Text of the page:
Department of Physics, Engineering Physics & Astronomy

Department of Physics, Engineering Physics & Astronomy
Department of Physics, Engineering Physics & Astronomy

New model solves the mystery of how gas giant planets are formed in the early solar system

magnetosphere

Prof. Martin Duncan from the Physics Department and his team members from Southwest Research Institute have published their work in Nature, explaining how the cores of the gas giants such as Jupiter and Saturn formed through the accumulation of centimetre - meter sized "pebbles".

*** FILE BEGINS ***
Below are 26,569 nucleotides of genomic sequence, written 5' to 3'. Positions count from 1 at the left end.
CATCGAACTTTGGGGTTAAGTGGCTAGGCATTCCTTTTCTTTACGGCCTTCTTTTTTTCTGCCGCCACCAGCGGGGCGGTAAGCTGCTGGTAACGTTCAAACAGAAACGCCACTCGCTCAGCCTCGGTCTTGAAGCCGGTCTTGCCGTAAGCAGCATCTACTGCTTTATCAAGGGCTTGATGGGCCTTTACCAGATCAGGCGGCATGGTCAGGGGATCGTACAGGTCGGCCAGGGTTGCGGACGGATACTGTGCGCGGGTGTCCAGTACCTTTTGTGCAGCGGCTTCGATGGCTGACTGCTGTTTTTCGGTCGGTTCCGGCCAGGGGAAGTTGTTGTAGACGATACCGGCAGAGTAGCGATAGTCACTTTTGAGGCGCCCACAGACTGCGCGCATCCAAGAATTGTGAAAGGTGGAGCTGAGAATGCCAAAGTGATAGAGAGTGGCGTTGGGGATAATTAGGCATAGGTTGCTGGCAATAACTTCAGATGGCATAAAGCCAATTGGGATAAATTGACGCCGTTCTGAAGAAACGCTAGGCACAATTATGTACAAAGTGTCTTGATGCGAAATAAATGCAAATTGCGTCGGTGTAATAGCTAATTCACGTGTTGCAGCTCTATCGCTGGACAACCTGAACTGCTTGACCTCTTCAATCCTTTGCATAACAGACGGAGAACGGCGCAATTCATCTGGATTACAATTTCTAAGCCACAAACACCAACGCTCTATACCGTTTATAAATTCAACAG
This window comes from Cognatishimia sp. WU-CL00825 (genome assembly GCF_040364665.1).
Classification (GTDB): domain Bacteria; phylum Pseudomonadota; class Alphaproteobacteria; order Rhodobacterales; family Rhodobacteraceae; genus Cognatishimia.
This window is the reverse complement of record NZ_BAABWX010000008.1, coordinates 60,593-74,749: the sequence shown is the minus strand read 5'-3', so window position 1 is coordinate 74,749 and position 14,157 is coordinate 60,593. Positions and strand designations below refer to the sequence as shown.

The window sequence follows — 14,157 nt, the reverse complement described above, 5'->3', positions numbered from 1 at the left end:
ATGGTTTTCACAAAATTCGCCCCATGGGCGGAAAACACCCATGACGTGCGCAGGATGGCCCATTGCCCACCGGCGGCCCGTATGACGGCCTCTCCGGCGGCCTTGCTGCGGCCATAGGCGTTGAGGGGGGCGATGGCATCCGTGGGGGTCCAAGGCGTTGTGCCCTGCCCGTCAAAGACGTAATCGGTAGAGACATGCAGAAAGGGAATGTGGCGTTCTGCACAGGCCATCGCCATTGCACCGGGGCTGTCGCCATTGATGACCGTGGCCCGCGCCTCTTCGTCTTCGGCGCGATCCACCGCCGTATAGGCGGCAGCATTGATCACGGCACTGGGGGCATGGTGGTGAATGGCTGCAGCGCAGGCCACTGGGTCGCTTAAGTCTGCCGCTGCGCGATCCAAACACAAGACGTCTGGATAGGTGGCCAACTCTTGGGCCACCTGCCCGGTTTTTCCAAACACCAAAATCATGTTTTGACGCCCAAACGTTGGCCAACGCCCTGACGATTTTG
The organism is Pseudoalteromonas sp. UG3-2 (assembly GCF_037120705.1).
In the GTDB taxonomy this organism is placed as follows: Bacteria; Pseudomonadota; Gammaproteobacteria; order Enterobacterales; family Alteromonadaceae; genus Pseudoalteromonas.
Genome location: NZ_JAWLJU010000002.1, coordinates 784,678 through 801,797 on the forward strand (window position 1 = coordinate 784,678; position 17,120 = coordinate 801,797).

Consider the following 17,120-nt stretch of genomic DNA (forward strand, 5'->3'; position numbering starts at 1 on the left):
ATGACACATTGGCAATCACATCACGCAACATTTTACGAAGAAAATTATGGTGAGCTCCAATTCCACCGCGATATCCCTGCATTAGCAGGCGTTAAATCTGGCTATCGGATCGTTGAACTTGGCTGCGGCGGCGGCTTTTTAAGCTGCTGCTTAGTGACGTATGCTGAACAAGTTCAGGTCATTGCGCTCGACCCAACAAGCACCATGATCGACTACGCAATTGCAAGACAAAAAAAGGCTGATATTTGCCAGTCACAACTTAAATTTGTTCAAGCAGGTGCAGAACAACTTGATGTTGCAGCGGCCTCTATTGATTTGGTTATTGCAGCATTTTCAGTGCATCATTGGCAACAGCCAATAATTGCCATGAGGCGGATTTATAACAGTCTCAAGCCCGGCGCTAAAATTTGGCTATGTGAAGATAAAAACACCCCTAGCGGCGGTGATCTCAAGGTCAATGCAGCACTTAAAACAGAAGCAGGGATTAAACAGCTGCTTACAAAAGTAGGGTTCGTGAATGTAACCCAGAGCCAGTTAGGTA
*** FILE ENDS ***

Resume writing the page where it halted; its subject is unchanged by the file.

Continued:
Prof. Duncan states, 

It is a relief, after many years of performing computer simulations of the standard model without success, to find a new model that is so successful.

The model created by Prof. Duncan and his team found that collisions and accumulation of the "pebbles"  allowed the cores to form much more rapidly and to produce multiple cores within the predicted timeframe for the gas giant formation. The model also predicts the formation of one to four gas giant planets, consistent
with what is seen in the outer solar system.

For the featured article on Prof. Duncan's research:
Queen's Gazette Story

For Nature publication:
Growing the gas-giant planets by the gradual accumulation of pebbles